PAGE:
It goes without saying that any bad news for the coalition forces is good news for the liberal media.

© Bud Talkinghorn


The tears of Africa are a constant

Many decades after freedom from colonialism, most of Africa is sliding into a "fifth world" state. Thousands of Sierra Leonians cannot even tie their shoe laces because their arms or hands have been amputated during the civil war. Children in Liberia, Uganda, and the Congo are irredeemably scarred by being forced to fight for various warlords--often told to kill their own family to show loyalty. AIDS stalks all of sub-Saharian Africa. Even relatively successful states like Botswana are ravaged by huge AIDS rates. Zimbabwe, once the food basket of southern Africa is now a basketcase, where the starving population is kept alive by Western food aid--it helps if you are ZANU supporter. South Africa has gone from being the most prosperous state to a future as another failed state. Despite a horrendous AIDS epidemic, Mbeki, the President, believes that poverty, not HIV, causes AIDS. He also refuses to condemn that neighbour monster, Mugabe. The Muslim North Africa is mired in a battle between the fundamentalists and the more Western oriented governments. The race back to the 7th century versus evolving into something better is the essence of that struggle.

Africa has become the darling issue for Chretien, Martin, Lewis, Annan and, of course, Bono. Despite untold billions pumped into African countries, there is little progress to show. Many are worse off than when they were colonies. Part of the problem--besides corruption, civil wars and tribal superstitions--is that Canada spreads its CIDA aid too widely. We aid over 150 different countries, so no country gets concented attention. It would be efficacious to narrow that down to 10 or 15. Pick some countries that has shown some degree of self-reliance and are relatively unkleptocratic. Isolate areas that would make the greatest advancement for the average citizen. Monitor the funds so they don't go to the "big Man's" tribe only. Uganda seems to be trying to rise up, but is bogged down by an insane rebellion by the Lord's Army, so give the central government military advisors also. The Congo is basically a lost cause, so send our peace keepers there over to Uganda. If a few countries begin the voyage to democracy and progress, it might influence their neighbours. Finally, we could give those targeted countries a break on tariffs for their exports. A co-ordinated effort is the key. Simply shovelling money to the kleptocrats is not an option anymore. Canadians want to see real benefit to the tax money supplied.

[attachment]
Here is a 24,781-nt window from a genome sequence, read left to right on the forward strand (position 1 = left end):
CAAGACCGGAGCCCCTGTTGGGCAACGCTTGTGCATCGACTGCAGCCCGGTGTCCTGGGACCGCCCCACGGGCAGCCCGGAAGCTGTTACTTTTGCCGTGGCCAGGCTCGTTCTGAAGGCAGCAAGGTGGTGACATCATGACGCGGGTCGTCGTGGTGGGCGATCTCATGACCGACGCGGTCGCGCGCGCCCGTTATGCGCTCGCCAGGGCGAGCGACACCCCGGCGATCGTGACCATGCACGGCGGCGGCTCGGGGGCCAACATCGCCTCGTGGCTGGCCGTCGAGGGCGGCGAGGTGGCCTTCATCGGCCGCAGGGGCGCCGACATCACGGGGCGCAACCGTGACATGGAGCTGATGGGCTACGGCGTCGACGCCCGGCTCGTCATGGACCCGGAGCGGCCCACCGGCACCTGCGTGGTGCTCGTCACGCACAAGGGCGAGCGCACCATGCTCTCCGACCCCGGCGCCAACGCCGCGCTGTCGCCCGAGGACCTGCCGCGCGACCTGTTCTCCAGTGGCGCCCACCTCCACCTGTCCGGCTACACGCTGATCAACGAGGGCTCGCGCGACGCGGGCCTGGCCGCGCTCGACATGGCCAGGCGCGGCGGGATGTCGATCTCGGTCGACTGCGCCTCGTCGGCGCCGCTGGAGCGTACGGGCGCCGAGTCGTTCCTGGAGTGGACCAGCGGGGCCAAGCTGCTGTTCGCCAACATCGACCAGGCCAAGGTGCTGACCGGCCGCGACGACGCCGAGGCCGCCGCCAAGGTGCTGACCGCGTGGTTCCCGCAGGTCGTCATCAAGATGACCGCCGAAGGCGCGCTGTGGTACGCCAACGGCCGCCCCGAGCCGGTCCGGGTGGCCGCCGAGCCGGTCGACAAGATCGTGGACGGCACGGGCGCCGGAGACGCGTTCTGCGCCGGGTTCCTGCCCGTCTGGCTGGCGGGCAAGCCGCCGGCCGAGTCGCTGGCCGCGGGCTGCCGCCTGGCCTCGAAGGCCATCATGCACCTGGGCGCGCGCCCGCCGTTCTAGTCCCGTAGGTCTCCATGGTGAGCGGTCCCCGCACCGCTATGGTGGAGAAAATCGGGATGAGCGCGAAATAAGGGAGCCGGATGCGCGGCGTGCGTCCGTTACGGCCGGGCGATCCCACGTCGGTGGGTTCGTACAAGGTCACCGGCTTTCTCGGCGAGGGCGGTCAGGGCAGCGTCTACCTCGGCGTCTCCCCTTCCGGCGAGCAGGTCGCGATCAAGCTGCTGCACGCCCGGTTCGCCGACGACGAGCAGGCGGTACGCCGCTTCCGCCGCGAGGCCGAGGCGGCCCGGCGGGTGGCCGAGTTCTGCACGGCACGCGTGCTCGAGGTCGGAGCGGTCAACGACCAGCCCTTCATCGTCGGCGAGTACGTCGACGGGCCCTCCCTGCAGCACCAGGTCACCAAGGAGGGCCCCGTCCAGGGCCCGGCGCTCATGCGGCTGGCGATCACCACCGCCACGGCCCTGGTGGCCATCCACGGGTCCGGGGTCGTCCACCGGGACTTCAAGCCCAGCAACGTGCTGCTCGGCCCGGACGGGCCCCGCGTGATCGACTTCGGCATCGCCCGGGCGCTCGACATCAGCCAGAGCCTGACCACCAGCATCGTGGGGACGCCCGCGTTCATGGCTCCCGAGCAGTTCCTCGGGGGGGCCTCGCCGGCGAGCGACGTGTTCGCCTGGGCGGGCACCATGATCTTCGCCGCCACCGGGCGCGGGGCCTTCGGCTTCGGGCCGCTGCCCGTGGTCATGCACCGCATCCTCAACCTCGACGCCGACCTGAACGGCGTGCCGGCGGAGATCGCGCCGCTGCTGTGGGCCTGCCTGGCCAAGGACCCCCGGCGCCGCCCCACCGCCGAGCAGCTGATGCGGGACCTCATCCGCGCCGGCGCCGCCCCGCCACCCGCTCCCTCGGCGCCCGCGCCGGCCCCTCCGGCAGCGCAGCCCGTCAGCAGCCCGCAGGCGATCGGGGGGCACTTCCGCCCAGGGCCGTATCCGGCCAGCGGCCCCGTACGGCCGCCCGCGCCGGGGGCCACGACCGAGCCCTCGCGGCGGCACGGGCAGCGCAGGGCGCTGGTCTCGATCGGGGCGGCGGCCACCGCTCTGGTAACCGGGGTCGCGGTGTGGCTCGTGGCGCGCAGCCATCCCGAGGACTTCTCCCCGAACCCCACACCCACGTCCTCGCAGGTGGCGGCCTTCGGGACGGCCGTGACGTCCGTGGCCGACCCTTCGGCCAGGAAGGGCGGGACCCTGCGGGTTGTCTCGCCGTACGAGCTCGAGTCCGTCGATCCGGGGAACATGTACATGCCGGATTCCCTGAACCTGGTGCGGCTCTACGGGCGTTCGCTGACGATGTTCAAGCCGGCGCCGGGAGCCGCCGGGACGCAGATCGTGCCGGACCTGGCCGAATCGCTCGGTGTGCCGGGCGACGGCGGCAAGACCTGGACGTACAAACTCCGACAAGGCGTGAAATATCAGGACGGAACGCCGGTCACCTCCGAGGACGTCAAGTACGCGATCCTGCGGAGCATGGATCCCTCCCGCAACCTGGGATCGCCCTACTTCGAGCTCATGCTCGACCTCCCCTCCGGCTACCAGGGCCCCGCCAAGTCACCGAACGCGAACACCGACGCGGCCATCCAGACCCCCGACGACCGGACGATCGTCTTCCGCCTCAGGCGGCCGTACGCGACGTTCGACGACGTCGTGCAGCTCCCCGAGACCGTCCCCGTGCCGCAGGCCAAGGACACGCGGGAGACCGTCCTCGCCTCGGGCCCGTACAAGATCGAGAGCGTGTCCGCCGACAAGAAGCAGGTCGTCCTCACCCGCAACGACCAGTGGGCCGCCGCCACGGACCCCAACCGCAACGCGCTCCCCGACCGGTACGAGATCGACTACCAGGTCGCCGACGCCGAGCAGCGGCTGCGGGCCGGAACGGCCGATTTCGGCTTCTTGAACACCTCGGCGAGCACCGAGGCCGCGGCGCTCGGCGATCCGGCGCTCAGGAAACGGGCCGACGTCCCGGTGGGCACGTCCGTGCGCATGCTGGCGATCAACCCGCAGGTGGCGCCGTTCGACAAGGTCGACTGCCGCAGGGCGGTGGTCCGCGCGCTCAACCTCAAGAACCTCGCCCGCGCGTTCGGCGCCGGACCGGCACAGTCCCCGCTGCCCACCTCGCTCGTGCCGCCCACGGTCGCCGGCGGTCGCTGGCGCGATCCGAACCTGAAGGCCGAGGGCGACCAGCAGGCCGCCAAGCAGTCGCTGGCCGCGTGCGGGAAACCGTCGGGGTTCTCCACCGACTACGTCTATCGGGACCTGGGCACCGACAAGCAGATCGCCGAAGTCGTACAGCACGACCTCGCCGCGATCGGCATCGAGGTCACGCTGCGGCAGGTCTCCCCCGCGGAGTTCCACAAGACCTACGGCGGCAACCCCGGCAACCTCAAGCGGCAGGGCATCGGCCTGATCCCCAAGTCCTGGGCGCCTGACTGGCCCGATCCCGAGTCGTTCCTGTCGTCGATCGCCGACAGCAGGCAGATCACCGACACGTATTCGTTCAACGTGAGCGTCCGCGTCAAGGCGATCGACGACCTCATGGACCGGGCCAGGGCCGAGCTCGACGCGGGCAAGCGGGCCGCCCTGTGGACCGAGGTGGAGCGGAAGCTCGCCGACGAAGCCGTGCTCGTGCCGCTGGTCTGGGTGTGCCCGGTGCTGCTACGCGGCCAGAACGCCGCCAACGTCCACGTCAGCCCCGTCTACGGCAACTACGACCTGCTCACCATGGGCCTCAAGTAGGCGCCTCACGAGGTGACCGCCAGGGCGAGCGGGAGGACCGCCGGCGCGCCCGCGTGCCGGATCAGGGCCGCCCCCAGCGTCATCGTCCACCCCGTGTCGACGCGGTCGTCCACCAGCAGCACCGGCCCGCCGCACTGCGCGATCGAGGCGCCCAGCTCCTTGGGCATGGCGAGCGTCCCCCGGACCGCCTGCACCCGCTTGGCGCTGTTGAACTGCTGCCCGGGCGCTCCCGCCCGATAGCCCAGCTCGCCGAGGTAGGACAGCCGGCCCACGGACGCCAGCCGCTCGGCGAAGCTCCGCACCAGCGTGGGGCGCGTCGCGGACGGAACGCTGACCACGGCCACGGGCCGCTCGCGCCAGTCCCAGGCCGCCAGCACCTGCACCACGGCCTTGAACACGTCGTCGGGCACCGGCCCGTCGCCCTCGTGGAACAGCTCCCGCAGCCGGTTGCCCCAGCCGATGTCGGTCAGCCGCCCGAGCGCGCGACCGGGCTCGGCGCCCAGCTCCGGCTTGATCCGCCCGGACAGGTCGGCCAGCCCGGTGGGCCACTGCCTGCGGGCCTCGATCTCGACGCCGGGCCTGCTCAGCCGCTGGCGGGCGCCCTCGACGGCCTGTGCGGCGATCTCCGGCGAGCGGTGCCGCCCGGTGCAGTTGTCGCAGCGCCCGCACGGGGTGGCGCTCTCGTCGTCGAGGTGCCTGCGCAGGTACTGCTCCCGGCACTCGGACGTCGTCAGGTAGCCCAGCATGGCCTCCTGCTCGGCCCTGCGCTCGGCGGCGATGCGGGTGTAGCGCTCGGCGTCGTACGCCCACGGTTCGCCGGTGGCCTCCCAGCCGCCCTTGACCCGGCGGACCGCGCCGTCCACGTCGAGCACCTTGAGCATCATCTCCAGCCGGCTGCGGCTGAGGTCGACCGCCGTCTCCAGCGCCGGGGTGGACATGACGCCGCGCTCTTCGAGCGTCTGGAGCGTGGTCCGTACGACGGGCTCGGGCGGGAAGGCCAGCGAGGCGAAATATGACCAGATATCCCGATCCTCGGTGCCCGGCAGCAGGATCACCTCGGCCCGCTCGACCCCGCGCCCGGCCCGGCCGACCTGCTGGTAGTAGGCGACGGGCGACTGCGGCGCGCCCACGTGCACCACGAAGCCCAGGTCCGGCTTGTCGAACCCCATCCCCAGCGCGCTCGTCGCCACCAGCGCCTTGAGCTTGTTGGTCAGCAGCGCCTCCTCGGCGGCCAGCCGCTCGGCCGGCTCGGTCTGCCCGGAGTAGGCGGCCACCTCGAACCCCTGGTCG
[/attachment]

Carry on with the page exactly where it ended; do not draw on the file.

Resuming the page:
An example of misguided funding is to the UN's Stephen Lewis, who wants billions spent on AIDS drugs for Africans, while most experts support sexual education to stem the neverending explosion of new cases. Uganda used that approach and it is working. If Lewis's remedy were applied, the overload of new cases would swamp any contribution. It is time to stop trying to mop up all Africa's tears and center on the potential survivors.

© Bud Talkinghorn



Today's Holy Horror Show

Cinema verite has reached greater peaks. If you can't afford to subscribe to the Terror channel--"thrills and chills galore"-- then merely check out our productions. The Osama Media Group, in conjunction with the Saudi Orphan Association and al-Jazeera, brings you the best in vibrant entertainment. Check out the enclosed program notes.